Because sensory issues are an ever-present part of our days.This is what it’s really like when your child has sensory processing disorder.
Sensory processing disorder affects my oldest son, all the time.
It’s here every day, day in and day out, making my son uncomfortable in his own body, and unable to tolerate so many things that I just take for granted.
Temple Grandin, speaks candidly about the sensory issues that accompany her autism diagnosis. She speaks candidly about how little research and understanding there is, for something that she considers to be the most significant impairment in her life.
It makes me a little panicky and even more so, angry, when I read about the lack of understanding, research, treatment, and care in the medical community, when it comes to SPD.
The one thing that I wish I could alleviate for my son, above anything else that he deals with, is the way his sensory system impacts his overall well-being.
It has been so much a part of his daily existence for so long, it’s hard to imagine what his life would even be like without SPD.
My youngest son also struggles with sensory processing issues. He is not on the spectrum, but clearly has difficulties with sounds, textures and smells. The older he gets, the more challenging his sensory system has become.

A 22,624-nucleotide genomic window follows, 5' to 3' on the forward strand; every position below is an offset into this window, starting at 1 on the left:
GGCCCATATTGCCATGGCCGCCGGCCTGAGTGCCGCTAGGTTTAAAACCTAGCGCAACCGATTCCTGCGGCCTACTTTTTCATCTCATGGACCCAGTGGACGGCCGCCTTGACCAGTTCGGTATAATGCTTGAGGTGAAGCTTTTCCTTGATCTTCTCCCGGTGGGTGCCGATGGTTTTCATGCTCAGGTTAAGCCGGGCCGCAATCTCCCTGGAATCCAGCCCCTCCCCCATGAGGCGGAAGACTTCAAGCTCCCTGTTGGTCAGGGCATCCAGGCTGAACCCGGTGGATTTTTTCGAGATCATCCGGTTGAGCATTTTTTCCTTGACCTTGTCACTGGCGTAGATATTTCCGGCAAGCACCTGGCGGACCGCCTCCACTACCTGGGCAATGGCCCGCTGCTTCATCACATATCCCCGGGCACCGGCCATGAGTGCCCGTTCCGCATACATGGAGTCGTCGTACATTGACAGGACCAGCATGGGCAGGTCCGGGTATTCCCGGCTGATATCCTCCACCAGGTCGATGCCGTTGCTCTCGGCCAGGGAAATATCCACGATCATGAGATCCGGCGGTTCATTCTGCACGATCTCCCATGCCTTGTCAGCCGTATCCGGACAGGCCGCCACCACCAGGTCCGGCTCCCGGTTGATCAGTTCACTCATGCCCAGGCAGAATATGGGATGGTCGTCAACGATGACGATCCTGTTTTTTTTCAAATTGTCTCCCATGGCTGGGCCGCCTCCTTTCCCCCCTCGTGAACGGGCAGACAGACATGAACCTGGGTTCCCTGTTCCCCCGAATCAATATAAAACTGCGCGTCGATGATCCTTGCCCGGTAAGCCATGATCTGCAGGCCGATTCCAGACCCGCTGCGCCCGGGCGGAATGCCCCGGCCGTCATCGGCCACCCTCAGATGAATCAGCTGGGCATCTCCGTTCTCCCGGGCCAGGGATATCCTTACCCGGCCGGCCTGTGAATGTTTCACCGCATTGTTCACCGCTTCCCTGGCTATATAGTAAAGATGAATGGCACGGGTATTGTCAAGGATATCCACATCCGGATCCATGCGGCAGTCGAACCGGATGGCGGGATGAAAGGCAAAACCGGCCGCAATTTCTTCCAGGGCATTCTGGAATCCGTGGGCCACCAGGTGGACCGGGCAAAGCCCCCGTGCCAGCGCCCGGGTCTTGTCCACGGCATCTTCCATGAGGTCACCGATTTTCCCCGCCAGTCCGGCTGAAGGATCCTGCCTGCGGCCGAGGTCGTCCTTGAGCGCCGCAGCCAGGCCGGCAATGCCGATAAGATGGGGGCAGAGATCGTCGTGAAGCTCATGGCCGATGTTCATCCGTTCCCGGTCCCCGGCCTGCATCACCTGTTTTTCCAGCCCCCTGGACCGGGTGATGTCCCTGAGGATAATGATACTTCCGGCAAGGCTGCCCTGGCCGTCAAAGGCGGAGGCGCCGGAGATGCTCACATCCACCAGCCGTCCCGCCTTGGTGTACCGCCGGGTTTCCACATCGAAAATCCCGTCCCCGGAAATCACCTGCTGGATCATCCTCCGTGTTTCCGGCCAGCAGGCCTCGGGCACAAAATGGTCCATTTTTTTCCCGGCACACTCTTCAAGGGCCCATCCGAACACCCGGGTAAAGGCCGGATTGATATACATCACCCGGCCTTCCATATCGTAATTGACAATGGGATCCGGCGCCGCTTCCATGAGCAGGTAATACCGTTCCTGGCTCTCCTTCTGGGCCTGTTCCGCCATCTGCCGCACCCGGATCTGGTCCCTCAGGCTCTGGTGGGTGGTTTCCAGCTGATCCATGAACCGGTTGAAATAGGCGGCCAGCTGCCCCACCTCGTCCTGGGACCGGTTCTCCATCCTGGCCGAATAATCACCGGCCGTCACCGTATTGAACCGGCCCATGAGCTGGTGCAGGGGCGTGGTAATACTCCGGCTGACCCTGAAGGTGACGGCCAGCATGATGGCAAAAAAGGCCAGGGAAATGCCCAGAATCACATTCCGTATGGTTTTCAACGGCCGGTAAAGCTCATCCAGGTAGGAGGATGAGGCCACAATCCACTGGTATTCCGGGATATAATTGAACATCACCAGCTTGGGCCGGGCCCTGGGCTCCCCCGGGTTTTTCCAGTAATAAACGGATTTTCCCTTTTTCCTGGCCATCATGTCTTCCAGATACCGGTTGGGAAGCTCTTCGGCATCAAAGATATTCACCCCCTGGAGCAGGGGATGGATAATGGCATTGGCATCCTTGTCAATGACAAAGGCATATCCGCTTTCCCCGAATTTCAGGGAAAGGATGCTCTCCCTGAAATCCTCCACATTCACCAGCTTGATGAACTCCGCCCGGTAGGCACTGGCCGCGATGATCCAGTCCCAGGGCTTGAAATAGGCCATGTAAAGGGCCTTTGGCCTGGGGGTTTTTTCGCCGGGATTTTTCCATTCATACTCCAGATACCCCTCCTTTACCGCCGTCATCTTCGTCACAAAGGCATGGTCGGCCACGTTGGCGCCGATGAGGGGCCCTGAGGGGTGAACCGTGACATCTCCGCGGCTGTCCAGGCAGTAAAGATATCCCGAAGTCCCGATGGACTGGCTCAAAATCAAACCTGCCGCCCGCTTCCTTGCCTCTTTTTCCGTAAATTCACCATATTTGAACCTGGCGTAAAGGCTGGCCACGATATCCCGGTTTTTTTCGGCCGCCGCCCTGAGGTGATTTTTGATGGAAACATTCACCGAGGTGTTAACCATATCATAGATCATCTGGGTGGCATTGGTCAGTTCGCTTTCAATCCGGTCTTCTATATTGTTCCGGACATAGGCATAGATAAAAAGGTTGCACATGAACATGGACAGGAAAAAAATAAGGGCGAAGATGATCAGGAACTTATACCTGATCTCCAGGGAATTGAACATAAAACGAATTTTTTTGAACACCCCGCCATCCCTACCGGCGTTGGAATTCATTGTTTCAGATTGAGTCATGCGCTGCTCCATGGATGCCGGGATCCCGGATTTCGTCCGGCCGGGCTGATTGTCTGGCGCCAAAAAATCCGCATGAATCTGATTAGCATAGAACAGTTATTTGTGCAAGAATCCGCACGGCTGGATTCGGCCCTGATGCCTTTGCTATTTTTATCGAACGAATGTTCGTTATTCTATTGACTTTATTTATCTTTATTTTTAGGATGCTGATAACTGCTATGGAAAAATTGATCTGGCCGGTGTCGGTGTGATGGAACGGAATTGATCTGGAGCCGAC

This affects every single part of our life, every single day.
I find myself tensing up when my son puts on his underwear, hoping it won’t cause a meltdown.
I am getting used to the stares when my child melts down in a noisy crowded place.
I have learned to just relax when he lies on the floor in the grocery store, because it makes his body feel better.
I take a deep breath and offer options, when the texture of the dinner I cooked doesn’t feel right.
All of it is a part of my sons’ daily work to understand and begin to help give their bodies what they need to stay regulated. Until my sons are able to do it on their own, I think knowledge and compassion are the only way tools I have to help them.
Sensory processing disorder is a very real part of our lives. Maybe, it is part of yours too.
Please, allow me to share our experience and progress with sensory needs.
What It’s Really Like When Your Child Has Sensory Processing Disorder
Are you homeschooling a child with sensory processing disorder?
My child won’t wear socks – it’s the actually one of the reasons we pulled him from school and began this homeschooling journey ten years ago!
Since then, I’ve learned that sensory activities can actually fuel learning and help my son in his overall academic performance. In an effort to help other families homeschooling children with sensory differences, I have put together a resource guide to get you started.
Homeschooling Your Child With Sensory Needs provides information and encouragement and guides you through creating your own sensory focused learning plan.
To support you as best I can right now, you can get the downloadable guide for an additional 20% off HERE using coupon code SENSORY20.
Shawna Wingert is a former training and development professional turned education specialist, and has homeschooled her two children for the last ten years.Shawna has written four books about homeschooling unique learners and has been featured in homeschooling discussions on Today.com, The Mighty, Simple Homeschool, My Little Poppies and Raising Lifelong Leaners.
You can find her online here at DifferentByDesignLearning.com.